Fifteen men from the ACTS Mission joined the Community and friends to pray the Divine Office and celebrate the Eucharist. They continued here through the day with a mini retreat in preparation for the Thursday to Sunday retreat they will offer to their brothers in the Faith at the Franciscan Retreat Center in Prior Lake starting next Thursday
Sister Lucie and her brother, Dominique La Fleur
Dominique joined us for the Eucharist and the Liturgy of the Hours.
He is knowledgeable in so many fields that we were continually engaged by his intelligence and wit.
Our monastery here in Bloomington, Minnesota is a member of the Mother Bentivoglio Federation of Poor Clares in the United States. We team up with the Holy Name Federation every two years for an inter federation assembly. Our Sr. Gabriel Zwiener, second from the right, serves on the Council of the Federation.
Two weeks ago, Saturday, May 17, twenty five couples from Assumption parish joined us for our Saturday morning Eucharist, together with the team of five couples who would serve the day long Marriage preparation retreat. It was a great joy for us to have these beautiful people with us and to experience how lay leadership is developing in our Church today.
Pictured here is the Marriage preparation team.
Sisters’ Oral History Project
Through a generous grant from the Hilton Foundation to St Catherine University, Religious Sisters in our area were invited to participate in an oral history project chronicling the lives of Women Religious. The purpose of the project is to connect collage women with Women Religious and to create a clearinghouse of electronic media to support those seeking vocations in religious life. There was an underlying hope that the Student and the Sister would develop a personal relationship. Tanell Green and Sr. Beth were paired up. They “connected” the moment they met..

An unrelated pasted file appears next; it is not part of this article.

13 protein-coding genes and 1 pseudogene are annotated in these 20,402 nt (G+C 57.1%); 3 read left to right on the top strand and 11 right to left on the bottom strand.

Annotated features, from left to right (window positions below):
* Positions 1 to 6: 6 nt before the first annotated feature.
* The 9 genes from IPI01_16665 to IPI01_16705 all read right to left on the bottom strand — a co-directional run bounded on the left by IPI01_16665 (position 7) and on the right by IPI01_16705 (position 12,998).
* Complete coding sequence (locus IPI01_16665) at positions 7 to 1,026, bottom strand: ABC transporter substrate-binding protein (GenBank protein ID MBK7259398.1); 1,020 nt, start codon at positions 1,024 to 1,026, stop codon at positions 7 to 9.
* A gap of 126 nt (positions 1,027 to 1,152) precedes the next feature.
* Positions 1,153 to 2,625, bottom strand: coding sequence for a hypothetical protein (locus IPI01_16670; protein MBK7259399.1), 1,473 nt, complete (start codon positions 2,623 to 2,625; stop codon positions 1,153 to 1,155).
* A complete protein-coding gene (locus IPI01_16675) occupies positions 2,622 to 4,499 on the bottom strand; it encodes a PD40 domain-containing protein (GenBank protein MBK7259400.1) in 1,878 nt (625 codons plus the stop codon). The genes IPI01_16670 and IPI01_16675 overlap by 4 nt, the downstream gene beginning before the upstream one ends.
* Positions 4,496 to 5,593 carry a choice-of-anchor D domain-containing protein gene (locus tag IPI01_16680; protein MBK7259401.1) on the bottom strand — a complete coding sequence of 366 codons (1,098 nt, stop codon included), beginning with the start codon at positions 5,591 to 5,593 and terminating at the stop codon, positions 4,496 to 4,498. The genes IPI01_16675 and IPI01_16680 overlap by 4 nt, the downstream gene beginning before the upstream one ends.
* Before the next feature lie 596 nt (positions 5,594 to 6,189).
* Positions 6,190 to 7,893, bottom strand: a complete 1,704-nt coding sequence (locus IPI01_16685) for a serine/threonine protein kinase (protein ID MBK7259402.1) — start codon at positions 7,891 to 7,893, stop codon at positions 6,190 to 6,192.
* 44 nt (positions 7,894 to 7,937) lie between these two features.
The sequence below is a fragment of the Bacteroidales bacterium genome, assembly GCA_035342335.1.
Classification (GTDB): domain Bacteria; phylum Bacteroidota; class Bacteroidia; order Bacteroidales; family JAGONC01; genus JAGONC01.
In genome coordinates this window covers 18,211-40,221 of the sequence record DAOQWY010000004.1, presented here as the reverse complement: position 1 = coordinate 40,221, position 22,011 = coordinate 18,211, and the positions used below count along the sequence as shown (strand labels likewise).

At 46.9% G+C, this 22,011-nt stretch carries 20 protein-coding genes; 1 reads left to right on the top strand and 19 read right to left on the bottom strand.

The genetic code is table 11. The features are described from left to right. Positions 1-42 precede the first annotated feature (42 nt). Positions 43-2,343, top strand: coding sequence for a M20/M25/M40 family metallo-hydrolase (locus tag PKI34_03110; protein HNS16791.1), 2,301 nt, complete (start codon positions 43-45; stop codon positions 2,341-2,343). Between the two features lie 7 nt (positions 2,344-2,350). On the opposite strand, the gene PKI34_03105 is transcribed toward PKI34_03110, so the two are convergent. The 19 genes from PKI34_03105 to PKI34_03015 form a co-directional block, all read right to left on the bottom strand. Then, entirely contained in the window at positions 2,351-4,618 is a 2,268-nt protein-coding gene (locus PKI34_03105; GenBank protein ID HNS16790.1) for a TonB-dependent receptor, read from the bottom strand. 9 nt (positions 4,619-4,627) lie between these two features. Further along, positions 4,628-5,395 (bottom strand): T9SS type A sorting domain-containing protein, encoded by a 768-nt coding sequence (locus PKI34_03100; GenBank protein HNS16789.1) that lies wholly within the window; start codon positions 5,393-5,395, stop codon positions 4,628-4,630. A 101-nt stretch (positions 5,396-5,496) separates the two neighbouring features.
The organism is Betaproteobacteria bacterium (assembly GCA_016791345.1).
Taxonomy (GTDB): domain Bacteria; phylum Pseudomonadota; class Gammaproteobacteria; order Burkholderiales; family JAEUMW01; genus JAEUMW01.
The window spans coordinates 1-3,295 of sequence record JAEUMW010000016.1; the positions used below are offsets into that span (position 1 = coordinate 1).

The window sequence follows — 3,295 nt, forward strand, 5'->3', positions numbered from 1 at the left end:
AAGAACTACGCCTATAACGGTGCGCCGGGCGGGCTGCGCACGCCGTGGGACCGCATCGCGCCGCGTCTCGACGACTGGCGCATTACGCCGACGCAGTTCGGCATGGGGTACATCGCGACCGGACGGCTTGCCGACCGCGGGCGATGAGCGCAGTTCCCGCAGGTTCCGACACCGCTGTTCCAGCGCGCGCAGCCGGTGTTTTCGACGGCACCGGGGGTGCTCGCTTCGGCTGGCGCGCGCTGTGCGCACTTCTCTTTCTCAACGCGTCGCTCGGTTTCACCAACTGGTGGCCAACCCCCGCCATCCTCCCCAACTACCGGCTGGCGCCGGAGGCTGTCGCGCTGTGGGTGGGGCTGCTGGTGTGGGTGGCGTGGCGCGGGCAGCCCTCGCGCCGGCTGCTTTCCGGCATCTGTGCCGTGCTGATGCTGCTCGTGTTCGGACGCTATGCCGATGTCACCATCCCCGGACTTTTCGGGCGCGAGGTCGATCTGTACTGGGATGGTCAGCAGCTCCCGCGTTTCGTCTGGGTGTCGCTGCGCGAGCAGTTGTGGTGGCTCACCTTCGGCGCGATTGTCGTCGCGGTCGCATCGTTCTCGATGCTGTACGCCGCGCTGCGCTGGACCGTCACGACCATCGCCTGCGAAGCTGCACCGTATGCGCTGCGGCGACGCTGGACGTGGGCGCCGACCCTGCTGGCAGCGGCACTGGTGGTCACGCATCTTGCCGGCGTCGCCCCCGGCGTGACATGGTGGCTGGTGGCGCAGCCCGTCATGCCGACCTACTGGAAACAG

There are truly no words to describe how beautiful and meaningful interactions have been with my Sister. With her bubbly bright spirit, loving energy and lovely connection, Sister Beth is truly a gem. The first time I met her, the first thing I noticed right away was her smile. I couldn’t believe the amount of charisma she had! I could tell that we would make a connection right away. I had many conversations with Beth and during one found that we had many similarities, one significant similarity being our love and feeling for good energy. Compassion, love and seeking true joy in life are among the many things Sister Beth likes to share with me. I have learned so much from my Sister and I can say she is truly like a second mother and teacher to me.
As I have been given the opportunity to meet this wonderful woman, I have been able to learn a lot not only about my Sister but a lot about myself as well. Learning about Sister Beth has been a very exciting experience as I was able to learn more about the unique lives of nuns and sisters alike and the beautiful lives they lead. I expect to continue my relation with Beth being just as fun, intriguing and full of amazing energy as I experienced the first time we met.
Tanell Green, University of Saint Catherine. Tanie is a Communications major and hopes to work in Hollywood.
Tucked into the January 13, 2014 address given by Pope Francis to diplomats accredited to the Vatican was this curious statement,
“God always forgives, we forgive sometimes, but when nature—creation—is mistreated, she never forgives!”
For believers in God who is love, the first part of the statement is fundamental to our faith. As to the second part, experience tells us that humans have an uneven record on forgiveness.
The third part of this statement gives pause for thought. In context, Pope Francis was using the quotation regarding the unforgiving nature of creation to advocate care for the environment as our common home.
But is creation unforgiving? Or is creation continually forgiving, allowing us the freedom to choose to care—or not to care. St. Francis in his well-known Canticle of the Creatures sees all created reality, including human beings, in familial terms, praising the God of all creatures. Closer to our own times is the Irish poet Gerard Manley Hopkins, SJ of the 19th century, assuring us that “The world is charged with the grandeur of God.”
Ours is a changing world. The Christian interpretation of evolution credits God with so much love for us as to allow our participation in the development of this cosmic order. Sometimes the work is ecstatically beautiful and at others bitterly painful.
Throughout the liturgies of Holy Week and into the amazing celebration of the Lord’s Resurrection we are mindful of you and your families. May you know the deep truth that in God’s economy the pain we share with the Lord always leads to the joyful surprise of resurrection.
With grateful hearts for your friendship and support, we are
Your Poor Clare Sisters